One of the issues which has emerged from previous Talking Mats and dementia projects is that many people with dementia experience difficulties with mealtimes and that it can affect people at any stage of dementia.
Mealtimes involve two of our most fundamental human needs, the basic physiological requirements for food and drink and interpersonal involvement. Mealtimes are particularly important for people with dementia as they may develop difficulties both with eating as a source of nourishment and with the social aspects of mealtimes.
In 2015 Joan Murphy and James McKillop carried out a project, funded by the Miss EC Hendry Charitable Trust, to gather information from the first-hand experience of people with dementia about their views about mealtimes. We ran three focus groups and used the Talking Mats Eating and Drinking Resource to allow participants to reflect, express and share their views.
The people who took part in this study felt that there were significant changes in their eating and drinking since their diagnosis of dementia. For some, their experience of mealtimes had changed and several said that they now skip breakfast and sometimes lunch. For some this seemed to be related to forgetting to eat and drink, for others it related to changes in taste whereas for others these meals seemed to be simply less important. Forgetting to eat was particularly noted by the participants with dementia and confirmed by their spouses.
The social aspect of eating and drinking also changed for many of the participants and, given the importance of social engagement for quality of life it is important to be aware of the effects of changes in eating and drinking on mealtime dynamics. For some it may be that they are now less interested in the social aspect of eating with others at home. Others found it hard to eat out because of distractions and lack of familiarity while some felt embarrassed about eating out in front of strangers. Others still really enjoyed going out for meals but added that they preferred to go somewhere well-known to them. The shared mealtime may be a particularly crucial opportunity for social engagement as it plays a central role in our daily lives. Social relationships are central for not only enhancing quality of life, but also for preventing ill health and decreasing mortality (Maher, 2013).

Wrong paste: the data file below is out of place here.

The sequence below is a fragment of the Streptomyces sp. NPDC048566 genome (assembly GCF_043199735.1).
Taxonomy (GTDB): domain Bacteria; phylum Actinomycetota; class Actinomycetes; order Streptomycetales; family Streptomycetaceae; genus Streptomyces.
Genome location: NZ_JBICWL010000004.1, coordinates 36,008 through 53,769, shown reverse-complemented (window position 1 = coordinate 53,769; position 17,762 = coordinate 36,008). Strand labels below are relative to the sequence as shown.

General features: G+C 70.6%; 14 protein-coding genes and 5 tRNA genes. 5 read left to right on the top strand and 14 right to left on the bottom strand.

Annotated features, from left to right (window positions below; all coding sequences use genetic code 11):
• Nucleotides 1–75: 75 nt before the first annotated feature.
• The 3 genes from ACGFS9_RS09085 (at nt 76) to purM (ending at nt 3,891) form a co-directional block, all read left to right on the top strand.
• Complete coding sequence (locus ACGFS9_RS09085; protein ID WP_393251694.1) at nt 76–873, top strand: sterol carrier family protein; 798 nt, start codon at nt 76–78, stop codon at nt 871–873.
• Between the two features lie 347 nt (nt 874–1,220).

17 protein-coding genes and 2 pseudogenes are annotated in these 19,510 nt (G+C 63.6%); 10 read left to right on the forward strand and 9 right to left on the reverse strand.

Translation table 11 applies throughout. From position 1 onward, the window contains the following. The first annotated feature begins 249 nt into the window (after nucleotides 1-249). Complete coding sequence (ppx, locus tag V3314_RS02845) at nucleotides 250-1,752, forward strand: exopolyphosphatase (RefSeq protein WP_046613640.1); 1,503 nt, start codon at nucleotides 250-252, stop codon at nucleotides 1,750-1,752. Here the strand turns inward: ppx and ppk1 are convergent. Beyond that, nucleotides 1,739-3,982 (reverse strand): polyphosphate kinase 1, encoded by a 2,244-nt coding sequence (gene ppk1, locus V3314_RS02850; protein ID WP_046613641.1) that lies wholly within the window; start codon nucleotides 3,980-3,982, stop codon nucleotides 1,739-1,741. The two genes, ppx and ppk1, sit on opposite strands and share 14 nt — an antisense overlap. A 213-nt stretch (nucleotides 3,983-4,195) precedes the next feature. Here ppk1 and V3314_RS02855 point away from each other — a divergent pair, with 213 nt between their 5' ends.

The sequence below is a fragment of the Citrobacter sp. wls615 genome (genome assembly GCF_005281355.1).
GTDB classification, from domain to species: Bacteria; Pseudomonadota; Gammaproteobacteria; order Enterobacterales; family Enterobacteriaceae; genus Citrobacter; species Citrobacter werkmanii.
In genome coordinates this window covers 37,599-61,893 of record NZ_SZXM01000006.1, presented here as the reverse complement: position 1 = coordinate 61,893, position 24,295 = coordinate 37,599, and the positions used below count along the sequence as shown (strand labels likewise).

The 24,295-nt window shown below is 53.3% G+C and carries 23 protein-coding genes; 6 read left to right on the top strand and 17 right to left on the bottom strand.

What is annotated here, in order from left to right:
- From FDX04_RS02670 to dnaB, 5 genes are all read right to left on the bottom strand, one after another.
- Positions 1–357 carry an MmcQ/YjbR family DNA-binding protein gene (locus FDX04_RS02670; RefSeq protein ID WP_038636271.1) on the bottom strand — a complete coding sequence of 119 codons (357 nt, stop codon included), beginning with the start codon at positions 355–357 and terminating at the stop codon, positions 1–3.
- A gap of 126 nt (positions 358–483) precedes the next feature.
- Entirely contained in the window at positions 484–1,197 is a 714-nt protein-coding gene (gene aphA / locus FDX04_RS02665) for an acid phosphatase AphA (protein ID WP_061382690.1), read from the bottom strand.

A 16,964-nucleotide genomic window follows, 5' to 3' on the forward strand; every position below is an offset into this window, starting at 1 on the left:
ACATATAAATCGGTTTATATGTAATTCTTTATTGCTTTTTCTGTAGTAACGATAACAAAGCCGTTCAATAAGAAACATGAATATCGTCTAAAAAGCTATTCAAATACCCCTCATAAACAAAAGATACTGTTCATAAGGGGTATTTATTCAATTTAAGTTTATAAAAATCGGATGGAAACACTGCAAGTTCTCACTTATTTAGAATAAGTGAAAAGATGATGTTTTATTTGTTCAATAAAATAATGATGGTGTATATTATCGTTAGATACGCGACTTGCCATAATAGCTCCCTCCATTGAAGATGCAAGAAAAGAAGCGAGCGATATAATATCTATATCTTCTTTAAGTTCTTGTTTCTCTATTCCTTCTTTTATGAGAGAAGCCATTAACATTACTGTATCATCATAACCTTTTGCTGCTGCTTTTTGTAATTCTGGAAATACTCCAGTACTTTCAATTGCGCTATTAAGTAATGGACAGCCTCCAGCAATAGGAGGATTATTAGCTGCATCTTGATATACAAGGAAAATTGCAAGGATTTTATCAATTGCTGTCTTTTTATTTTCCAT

Almost all the participants talked about how their taste had changed both for food and drink which in turn affected their appetite. Some families had overcome the problem of lack of taste by going for more strongly flavoured food. When asked specifically about drinking, thirst was noted as a significant change since diagnosis
Their feelings about the texture of food did not appear to have changed significantly and was simply a matter of preference.
Three additional health issues which the participants felt were connected with eating and drinking were poorer energy levels than before their diagnosis, reduction in ability to concentrate and changes in sleep patterns.
We are delighted to announce the release of Version 2 of the Talking Mats App
This app has a number of great new features which many of you have been asking for.
There are two new resources – Eating and Drinking – which has 3 main topic sets -Meals, Impact on Health and Things that might help.
The second new resource is Social Care which includes the topics Activities, Where you live and You.